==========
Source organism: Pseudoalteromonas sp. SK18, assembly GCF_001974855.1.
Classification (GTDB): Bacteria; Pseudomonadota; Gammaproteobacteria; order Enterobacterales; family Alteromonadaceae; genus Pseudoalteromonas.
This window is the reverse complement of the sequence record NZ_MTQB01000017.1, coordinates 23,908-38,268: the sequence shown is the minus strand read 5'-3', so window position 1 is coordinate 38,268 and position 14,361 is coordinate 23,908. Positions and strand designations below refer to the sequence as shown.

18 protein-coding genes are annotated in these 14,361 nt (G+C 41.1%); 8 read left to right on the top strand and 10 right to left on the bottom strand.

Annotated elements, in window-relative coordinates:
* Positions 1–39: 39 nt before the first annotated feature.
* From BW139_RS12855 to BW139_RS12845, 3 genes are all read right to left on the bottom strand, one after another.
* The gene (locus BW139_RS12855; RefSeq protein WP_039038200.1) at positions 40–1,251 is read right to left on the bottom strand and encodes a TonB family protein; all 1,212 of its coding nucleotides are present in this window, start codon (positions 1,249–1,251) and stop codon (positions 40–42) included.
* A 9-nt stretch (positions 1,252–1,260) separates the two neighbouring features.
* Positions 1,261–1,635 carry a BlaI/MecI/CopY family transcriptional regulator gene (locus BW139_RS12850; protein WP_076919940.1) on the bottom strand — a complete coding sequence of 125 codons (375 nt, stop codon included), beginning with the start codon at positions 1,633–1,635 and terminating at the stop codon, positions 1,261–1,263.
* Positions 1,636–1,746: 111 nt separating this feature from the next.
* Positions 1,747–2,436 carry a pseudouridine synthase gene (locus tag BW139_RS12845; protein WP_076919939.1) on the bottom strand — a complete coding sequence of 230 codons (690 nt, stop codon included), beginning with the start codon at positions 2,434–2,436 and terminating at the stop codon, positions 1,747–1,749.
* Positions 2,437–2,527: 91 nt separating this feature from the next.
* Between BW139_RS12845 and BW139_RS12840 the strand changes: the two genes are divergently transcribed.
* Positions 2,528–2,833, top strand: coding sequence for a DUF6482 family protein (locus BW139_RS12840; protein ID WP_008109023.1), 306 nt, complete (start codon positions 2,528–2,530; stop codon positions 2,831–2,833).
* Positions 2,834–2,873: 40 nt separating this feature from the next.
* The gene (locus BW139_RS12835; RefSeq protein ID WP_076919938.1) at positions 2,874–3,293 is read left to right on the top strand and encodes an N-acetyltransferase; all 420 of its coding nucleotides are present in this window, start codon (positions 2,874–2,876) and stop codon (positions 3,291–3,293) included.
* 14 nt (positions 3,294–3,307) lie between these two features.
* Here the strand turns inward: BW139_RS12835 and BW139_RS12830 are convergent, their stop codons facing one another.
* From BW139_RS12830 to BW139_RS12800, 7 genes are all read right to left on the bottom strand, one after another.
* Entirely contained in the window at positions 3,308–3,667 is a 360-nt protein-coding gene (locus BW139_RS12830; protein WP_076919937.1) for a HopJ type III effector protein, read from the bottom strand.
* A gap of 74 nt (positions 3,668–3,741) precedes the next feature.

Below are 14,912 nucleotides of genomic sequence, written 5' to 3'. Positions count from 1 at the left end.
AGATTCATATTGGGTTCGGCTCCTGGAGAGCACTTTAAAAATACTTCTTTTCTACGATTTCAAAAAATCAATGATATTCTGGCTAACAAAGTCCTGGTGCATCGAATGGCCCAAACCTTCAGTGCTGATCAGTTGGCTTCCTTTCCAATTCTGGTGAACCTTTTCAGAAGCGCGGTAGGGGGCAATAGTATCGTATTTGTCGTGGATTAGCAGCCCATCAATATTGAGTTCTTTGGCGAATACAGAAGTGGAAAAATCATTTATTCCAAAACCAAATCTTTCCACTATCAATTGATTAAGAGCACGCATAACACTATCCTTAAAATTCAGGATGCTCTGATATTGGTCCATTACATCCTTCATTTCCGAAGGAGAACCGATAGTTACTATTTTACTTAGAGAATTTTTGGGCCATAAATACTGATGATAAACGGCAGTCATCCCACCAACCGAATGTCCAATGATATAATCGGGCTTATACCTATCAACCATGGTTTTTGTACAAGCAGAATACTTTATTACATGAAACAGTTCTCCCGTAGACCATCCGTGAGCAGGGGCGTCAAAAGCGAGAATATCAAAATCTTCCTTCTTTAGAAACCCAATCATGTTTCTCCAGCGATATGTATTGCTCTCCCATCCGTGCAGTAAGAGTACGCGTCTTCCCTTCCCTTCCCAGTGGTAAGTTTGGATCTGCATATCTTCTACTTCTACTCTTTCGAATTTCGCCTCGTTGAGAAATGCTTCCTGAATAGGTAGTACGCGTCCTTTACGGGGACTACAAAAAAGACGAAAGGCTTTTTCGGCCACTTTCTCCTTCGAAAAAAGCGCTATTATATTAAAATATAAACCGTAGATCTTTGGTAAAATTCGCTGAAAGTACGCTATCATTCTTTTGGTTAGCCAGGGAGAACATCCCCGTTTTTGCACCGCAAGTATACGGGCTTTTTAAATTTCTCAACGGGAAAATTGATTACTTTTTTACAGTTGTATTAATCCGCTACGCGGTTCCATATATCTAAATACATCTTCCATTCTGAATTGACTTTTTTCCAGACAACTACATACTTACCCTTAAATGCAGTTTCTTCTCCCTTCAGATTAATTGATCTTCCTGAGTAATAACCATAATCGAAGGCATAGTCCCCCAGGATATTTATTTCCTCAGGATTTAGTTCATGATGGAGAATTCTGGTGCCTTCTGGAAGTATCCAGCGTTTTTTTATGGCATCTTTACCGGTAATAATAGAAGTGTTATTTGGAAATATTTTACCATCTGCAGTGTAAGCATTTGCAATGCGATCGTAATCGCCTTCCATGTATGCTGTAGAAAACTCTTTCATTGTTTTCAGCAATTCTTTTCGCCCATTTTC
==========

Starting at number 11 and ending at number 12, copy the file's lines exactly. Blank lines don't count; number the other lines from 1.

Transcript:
* Positions 1,636–1,746: 111 nt separating this feature from the next.
* Positions 1,747–2,436 carry a pseudouridine synthase gene (locus tag BW139_RS12845; protein WP_076919939.1) on the bottom strand — a complete coding sequence of 230 codons (690 nt, stop codon included), beginning with the start codon at positions 2,434–2,436 and terminating at the stop codon, positions 1,747–1,749.